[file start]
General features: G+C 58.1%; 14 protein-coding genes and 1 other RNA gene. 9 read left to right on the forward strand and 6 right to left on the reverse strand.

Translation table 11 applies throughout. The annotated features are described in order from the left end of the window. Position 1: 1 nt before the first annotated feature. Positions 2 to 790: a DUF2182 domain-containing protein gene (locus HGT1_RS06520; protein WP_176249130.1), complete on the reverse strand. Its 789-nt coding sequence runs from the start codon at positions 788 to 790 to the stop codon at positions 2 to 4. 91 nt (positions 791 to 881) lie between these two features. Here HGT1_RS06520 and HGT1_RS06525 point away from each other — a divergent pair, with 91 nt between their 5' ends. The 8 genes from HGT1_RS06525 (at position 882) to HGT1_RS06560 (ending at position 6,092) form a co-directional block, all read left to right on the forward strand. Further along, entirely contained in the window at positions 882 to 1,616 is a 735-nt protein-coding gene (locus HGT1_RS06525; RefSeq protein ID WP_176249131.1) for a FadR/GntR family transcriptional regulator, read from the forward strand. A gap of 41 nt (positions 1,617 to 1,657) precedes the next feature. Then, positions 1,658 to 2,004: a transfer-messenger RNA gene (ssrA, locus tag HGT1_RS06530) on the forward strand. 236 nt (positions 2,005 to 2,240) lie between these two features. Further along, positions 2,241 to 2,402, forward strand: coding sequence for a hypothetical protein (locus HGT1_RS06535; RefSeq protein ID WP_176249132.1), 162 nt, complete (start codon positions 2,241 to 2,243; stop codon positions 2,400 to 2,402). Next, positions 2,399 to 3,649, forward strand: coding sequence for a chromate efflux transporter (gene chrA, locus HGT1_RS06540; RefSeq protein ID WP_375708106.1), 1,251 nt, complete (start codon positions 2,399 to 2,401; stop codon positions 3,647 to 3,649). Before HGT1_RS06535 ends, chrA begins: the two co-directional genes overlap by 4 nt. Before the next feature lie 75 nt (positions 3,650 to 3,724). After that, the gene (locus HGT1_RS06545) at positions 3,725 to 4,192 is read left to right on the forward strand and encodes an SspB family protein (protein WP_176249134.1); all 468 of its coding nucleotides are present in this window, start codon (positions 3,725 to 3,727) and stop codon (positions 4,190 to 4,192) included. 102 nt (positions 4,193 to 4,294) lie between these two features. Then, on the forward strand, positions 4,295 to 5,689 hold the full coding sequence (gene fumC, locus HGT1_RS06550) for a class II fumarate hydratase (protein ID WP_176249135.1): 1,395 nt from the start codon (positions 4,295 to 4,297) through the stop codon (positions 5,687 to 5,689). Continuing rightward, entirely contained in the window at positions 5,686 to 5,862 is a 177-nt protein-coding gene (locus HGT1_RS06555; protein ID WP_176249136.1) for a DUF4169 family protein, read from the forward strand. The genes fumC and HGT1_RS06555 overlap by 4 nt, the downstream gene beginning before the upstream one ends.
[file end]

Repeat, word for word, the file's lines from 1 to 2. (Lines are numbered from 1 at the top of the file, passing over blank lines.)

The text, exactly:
General features: G+C 58.1%; 14 protein-coding genes and 1 other RNA gene. 9 read left to right on the forward strand and 6 right to left on the reverse strand.

Translation table 11 applies throughout. The annotated features are described in order from the left end of the window. Position 1: 1 nt before the first annotated feature. Positions 2 to 790: a DUF2182 domain-containing protein gene (locus HGT1_RS06520; protein WP_176249130.1), complete on the reverse strand. Its 789-nt coding sequence runs from the start codon at positions 788 to 790 to the stop codon at positions 2 to 4. 91 nt (positions 791 to 881) lie between these two features. Here HGT1_RS06520 and HGT1_RS06525 point away from each other — a divergent pair, with 91 nt between their 5' ends. The 8 genes from HGT1_RS06525 (at position 882) to HGT1_RS06560 (ending at position 6,092) form a co-directional block, all read left to right on the forward strand. Further along, entirely contained in the window at positions 882 to 1,616 is a 735-nt protein-coding gene (locus HGT1_RS06525; RefSeq protein ID WP_176249131.1) for a FadR/GntR family transcriptional regulator, read from the forward strand. A gap of 41 nt (positions 1,617 to 1,657) precedes the next feature. Then, positions 1,658 to 2,004: a transfer-messenger RNA gene (ssrA, locus tag HGT1_RS06530) on the forward strand. 236 nt (positions 2,005 to 2,240) lie between these two features. Further along, positions 2,241 to 2,402, forward strand: coding sequence for a hypothetical protein (locus HGT1_RS06535; RefSeq protein ID WP_176249132.1), 162 nt, complete (start codon positions 2,241 to 2,243; stop codon positions 2,400 to 2,402). Next, positions 2,399 to 3,649, forward strand: coding sequence for a chromate efflux transporter (gene chrA, locus HGT1_RS06540; RefSeq protein ID WP_375708106.1), 1,251 nt, complete (start codon positions 2,399 to 2,401; stop codon positions 3,647 to 3,649). Before HGT1_RS06535 ends, chrA begins: the two co-directional genes overlap by 4 nt. Before the next feature lie 75 nt (positions 3,650 to 3,724). After that, the gene (locus HGT1_RS06545) at positions 3,725 to 4,192 is read left to right on the forward strand and encodes an SspB family protein (protein WP_176249134.1); all 468 of its coding nucleotides are present in this window, start codon (positions 3,725 to 3,727) and stop codon (positions 4,190 to 4,192) included. 102 nt (positions 4,193 to 4,294) lie between these two features. Then, on the forward strand, positions 4,295 to 5,689 hold the full coding sequence (gene fumC, locus HGT1_RS06550) for a class II fumarate hydratase (protein ID WP_176249135.1): 1,395 nt from the start codon (positions 4,295 to 4,297) through the stop codon (positions 5,687 to 5,689). Continuing rightward, entirely contained in the window at positions 5,686 to 5,862 is a 177-nt protein-coding gene (locus HGT1_RS06555; protein ID WP_176249136.1) for a DUF4169 family protein, read from the forward strand. The genes fumC and HGT1_RS06555 overlap by 4 nt, the downstream gene beginning before the upstream one ends.